“We were told to chant everyday in the government run public schools, ‘Long Live Chairman Mao. Long Live Communist Party.’ We were required to write in our [diaries] every day and turn them in for teachers to review. In the [diaries], we were supposed to confess our incorrect thoughts to Mao or do self- criticism, or report anything bad we heard or saw from other students, family, and friends,” she wrote.
“We would memorize Mao’s quotations and recite them aloud during class. For school fun activities, we would dress up as Chinese minority people in their costumes to sing and dance, thanking Mao and the Communist Party [for] saving them from poverty.
“Mao was like a god to me. I would see him rising from the stove fire or talking to me from the clouds,” she said.
In school, she said, teachers had to comply “with all the curriculum and testing requirements, or lose their jobs forever.”
“Parents had no choice at all when it came to what we learned in school.”
And the government would use the various registration procedures to “keep track of its citizens from birth to death.”
Photos were on file, she said, accompanied by details on age, gender, parents, jobs, political class, religion, siblings, home address, grades, awards, punishments, “politically incorrect speeches” and more.
“It was shared by all the government agencies and employers.”
To obtain permission to travel to America, she said, she had to “sign a paper to promise to return to my job.”
“Even though I finally broke the tracking of Chinese government of me by coming to America, I still feel, sometimes, that I am haunted by my file,” she said, explaining today it is “somewhere in a local security or police office.”
“The worst, I fear, is that Common Core could be used by the government and corporations to do data collection and data mining on our children. What else could come to take away more of our rights and privacy? Our freedom is very precious and we must fight to keep it. Without freedom, you are just a slave, no matter how much money you have. Trust me to say this because I have lived under tyranny before and will never want to live in it again,” she said.
See her testimony:
The Common Core State Standards Initiative spells out what K-12 students should know in English language arts and mathematics at the end of each grade. Forty-three states and the District of Columbia have adopted it.
The Home School Legal Defense Association has released a video of parents testifying, sometimes very emotionally, of how the program has negatively affected their children.
“My older son took the test, did just fine,” said Elaine Coleman, a parent of public school students in New York.
But then her younger son went into third grade.
“Within a month, everything just bottomed out. He didn’t like school anymore. He said he was dumb. He said he was stupid. He didn’t understand anything. I didn’t know what to do help him,” she said.
The first two states to fully implement the controversial standards were New York and Kentucky.
The documentary addresses the problems found by teachers, students and parents in the Washington-centric program as applied to classrooms.
Filmmaker Ian Reid’s project interviews parents, teachers and a social worker from New York, whose experiences with Common Core are first-hand.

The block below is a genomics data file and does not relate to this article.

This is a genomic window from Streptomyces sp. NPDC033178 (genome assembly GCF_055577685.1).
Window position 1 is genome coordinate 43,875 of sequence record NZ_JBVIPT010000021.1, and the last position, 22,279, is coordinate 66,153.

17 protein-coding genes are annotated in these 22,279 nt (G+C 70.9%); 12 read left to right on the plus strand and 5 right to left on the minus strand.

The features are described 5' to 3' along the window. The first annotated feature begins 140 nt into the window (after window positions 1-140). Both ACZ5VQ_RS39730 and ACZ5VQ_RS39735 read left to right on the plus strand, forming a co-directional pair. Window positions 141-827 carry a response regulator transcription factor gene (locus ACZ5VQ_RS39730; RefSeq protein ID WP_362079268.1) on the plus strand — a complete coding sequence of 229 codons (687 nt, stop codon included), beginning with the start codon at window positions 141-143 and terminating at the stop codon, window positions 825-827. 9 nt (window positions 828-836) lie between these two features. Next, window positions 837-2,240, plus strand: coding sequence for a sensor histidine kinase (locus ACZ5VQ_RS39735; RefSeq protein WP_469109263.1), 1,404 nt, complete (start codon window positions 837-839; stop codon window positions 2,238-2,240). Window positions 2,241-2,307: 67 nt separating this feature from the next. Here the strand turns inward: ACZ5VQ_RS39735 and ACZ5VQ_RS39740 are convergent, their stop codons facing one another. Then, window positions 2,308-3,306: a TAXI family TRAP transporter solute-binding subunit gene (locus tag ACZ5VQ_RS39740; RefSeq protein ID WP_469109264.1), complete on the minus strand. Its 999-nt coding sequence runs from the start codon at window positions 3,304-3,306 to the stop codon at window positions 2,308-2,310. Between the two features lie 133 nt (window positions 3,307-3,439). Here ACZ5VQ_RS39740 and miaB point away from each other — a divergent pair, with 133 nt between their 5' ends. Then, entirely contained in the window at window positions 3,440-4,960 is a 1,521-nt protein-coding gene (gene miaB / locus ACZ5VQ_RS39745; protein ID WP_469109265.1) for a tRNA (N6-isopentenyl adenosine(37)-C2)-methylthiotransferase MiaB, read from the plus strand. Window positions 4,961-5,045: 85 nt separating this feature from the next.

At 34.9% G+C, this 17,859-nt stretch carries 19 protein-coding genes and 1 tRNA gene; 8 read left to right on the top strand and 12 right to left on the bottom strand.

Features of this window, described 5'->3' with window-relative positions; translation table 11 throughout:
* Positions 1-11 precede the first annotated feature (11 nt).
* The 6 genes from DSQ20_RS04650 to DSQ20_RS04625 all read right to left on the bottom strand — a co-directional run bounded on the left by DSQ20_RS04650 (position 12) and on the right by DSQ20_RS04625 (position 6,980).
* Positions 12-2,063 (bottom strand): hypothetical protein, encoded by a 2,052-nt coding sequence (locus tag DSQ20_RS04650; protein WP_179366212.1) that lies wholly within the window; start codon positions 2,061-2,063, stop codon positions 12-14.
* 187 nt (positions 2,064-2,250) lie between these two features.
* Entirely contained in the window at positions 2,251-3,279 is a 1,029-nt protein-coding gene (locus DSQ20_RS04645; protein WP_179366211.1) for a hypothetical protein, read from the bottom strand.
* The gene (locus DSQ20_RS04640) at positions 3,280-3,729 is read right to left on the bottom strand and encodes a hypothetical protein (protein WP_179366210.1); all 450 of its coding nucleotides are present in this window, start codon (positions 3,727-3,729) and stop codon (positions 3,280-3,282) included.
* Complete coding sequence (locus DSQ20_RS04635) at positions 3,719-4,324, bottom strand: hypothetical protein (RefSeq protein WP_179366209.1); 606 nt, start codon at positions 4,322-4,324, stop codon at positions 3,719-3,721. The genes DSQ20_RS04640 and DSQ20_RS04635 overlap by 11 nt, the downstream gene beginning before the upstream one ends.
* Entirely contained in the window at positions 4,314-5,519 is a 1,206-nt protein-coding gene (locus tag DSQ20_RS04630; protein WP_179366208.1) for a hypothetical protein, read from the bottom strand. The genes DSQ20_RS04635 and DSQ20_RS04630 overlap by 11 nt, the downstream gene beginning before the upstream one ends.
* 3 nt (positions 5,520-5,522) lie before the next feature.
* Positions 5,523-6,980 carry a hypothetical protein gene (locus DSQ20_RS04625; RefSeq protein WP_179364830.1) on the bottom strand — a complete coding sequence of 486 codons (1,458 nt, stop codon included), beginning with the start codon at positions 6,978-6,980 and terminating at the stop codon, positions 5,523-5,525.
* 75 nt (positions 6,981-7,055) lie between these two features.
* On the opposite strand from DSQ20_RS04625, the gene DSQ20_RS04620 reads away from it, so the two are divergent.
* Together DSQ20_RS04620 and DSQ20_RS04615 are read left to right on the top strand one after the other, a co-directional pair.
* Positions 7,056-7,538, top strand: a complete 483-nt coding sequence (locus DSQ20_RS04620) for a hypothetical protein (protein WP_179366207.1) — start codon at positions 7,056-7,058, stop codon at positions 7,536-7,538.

Mary Calamia, a licensed clinical social worker interviewed, said she observed a significant increase in the number of students struggling with anxiety and depression since the Common Core’s implantation in the Empire State.
“What was so upsetting for [the children] was they couldn’t do the work, they feel stupid, they were extremely anxious, [and] extremely distressed about going to school,” she said.
The film is a follow-up to the highly successful documentary “Building the Machine,” which reviewed the creation and implementation of Common Core. It was released in March.
“We were really happy with the response to the ‘Building the Machine’ film. Most viewers felt that it was an excellent primer on the standards and their questionable background, but many also expressed that they wanted a more in-depth look at the Common Core and how the standards have impacted parents and children.” said Reid. “In response to those requests, we’ve put together an additional 20-minute documentary featuring parent interviews from the state of New York and six content-specific episodes that explore issues such as international benchmarking, high-stakes testing, datamining and more.”
Calamia said one student subjected to the new programming carved the word “Stupid” in her wrist.
Parent Christine Barbara reported she thought that her children were being bullied, abused or even molested because of the dramatic change in their personalities.
“I didn’t anticipate [a child] falling apart completely,” she said.
Gwendolyn Britt said Common Core “takes any any teacher’s creativity, takes away children’s creativity.”
“So we can compete globally?” she wondered. “I don’t want to compete globally.”
The documentary includes an interview with David Coleman, College Board president and chief mover behind the change. He explained his officials “could decide what was crucial and what was not.”
He said he’s using data from children as a “force” that moves kids forward.
Even mathematics classes are politicized in the controversial Common Core program for public schools, points out the world’s largest promoter of homeschooling.
WND has published a numerous reports on Common Core, including recently when Common Core curriculum author Jason Zimba admitted the standards don’t provide an adequate mathematics education.
“If you want to take calculus your freshman year in college, you will need to take more mathematics than is in the Common Core,” said Zimba.